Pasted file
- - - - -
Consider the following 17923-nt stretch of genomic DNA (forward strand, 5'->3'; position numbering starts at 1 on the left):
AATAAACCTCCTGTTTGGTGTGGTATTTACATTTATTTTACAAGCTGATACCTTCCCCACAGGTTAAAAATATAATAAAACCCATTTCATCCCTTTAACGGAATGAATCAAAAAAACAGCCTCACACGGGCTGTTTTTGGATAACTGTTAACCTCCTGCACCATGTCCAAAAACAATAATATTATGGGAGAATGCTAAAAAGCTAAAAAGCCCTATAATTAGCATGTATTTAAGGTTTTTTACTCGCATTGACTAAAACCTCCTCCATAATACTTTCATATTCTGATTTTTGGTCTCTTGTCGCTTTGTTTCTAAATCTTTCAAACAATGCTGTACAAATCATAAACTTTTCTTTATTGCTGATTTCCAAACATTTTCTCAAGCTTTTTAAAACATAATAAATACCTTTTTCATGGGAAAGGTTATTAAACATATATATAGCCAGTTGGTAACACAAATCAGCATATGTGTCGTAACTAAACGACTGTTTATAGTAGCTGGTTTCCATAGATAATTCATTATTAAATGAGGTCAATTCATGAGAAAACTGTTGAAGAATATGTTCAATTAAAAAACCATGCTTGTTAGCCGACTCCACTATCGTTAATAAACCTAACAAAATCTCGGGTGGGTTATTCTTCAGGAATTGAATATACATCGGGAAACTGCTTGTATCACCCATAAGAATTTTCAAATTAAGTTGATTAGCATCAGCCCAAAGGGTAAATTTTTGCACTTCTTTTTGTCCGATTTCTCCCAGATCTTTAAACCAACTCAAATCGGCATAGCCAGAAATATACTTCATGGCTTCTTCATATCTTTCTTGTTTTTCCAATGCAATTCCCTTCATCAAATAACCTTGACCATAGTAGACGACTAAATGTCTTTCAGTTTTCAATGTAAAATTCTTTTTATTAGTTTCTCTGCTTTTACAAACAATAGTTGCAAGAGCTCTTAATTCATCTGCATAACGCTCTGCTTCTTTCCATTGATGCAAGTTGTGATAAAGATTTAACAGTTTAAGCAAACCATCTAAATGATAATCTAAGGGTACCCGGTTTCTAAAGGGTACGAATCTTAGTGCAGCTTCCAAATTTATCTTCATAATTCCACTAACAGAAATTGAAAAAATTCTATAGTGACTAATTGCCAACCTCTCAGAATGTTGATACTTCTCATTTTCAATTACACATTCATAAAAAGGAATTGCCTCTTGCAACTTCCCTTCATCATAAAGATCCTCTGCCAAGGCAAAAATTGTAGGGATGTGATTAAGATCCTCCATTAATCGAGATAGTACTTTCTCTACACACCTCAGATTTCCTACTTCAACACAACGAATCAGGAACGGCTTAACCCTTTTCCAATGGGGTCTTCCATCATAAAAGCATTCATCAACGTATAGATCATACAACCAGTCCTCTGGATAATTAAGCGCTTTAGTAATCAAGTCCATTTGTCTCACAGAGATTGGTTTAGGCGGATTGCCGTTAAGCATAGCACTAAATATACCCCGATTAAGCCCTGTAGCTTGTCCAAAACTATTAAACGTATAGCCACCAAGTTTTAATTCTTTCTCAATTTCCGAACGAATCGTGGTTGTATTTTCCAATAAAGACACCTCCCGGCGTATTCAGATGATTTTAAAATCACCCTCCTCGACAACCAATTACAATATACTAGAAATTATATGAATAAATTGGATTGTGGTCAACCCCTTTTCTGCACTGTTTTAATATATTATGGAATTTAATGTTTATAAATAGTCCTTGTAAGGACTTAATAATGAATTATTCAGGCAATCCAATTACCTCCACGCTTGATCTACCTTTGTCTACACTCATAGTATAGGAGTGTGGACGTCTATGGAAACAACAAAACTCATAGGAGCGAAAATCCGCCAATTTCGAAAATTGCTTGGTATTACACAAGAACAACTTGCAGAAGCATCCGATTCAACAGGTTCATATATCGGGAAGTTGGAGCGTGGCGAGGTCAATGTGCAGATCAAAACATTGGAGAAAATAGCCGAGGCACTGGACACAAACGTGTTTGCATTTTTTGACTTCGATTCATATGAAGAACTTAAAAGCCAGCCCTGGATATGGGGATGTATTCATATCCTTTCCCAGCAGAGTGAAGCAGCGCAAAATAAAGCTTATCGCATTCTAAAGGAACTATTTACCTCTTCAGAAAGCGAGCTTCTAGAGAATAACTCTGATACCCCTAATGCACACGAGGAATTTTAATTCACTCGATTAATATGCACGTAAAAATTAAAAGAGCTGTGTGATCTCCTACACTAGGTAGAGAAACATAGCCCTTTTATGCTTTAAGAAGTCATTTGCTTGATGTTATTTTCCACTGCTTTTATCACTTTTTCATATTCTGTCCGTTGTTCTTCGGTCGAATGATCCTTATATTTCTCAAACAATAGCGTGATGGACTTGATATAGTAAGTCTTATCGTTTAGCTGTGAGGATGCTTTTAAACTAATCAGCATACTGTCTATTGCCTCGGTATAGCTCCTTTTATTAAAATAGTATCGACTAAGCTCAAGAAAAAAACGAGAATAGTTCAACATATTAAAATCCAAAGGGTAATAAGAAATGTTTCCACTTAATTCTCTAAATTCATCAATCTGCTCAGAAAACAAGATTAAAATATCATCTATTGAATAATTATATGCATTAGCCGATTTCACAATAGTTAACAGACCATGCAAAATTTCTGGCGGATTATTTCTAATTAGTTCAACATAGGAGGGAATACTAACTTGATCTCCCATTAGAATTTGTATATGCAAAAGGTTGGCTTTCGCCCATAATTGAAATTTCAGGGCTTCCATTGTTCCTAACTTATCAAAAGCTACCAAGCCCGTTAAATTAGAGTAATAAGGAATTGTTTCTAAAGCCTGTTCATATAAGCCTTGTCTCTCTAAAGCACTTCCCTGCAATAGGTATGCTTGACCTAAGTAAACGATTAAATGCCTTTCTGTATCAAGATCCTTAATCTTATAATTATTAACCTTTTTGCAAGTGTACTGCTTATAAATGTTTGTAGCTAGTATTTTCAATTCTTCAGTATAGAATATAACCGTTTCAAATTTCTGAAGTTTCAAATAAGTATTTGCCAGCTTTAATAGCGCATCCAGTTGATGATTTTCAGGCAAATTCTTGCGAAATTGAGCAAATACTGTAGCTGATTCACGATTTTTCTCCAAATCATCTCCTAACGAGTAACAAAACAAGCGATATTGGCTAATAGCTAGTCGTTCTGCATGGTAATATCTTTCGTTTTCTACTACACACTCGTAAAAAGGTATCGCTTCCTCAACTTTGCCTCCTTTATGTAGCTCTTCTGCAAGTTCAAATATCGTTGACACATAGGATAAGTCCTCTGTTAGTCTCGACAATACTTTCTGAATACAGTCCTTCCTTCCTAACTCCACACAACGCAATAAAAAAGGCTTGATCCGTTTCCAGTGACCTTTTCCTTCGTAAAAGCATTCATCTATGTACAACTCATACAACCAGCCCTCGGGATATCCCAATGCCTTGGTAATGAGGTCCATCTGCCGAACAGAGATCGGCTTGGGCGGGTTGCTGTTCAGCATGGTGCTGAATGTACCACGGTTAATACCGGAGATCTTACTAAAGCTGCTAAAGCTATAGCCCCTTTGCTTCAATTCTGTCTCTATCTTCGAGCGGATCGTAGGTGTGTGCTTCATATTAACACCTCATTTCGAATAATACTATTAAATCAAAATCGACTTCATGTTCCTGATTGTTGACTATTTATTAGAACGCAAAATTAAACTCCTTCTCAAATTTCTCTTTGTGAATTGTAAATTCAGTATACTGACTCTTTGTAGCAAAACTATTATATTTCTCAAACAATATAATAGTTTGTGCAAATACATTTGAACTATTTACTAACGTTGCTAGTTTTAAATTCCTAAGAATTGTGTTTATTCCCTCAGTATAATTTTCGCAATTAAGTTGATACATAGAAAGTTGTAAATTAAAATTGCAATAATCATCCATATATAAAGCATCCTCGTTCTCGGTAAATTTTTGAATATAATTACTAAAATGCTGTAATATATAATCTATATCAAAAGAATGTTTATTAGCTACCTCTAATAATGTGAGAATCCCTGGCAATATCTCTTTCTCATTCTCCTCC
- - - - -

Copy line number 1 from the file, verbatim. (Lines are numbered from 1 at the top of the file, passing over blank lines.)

Consider the following 17923-nt stretch of genomic DNA (forward strand, 5'->3'; position numbering starts at 1 on the left):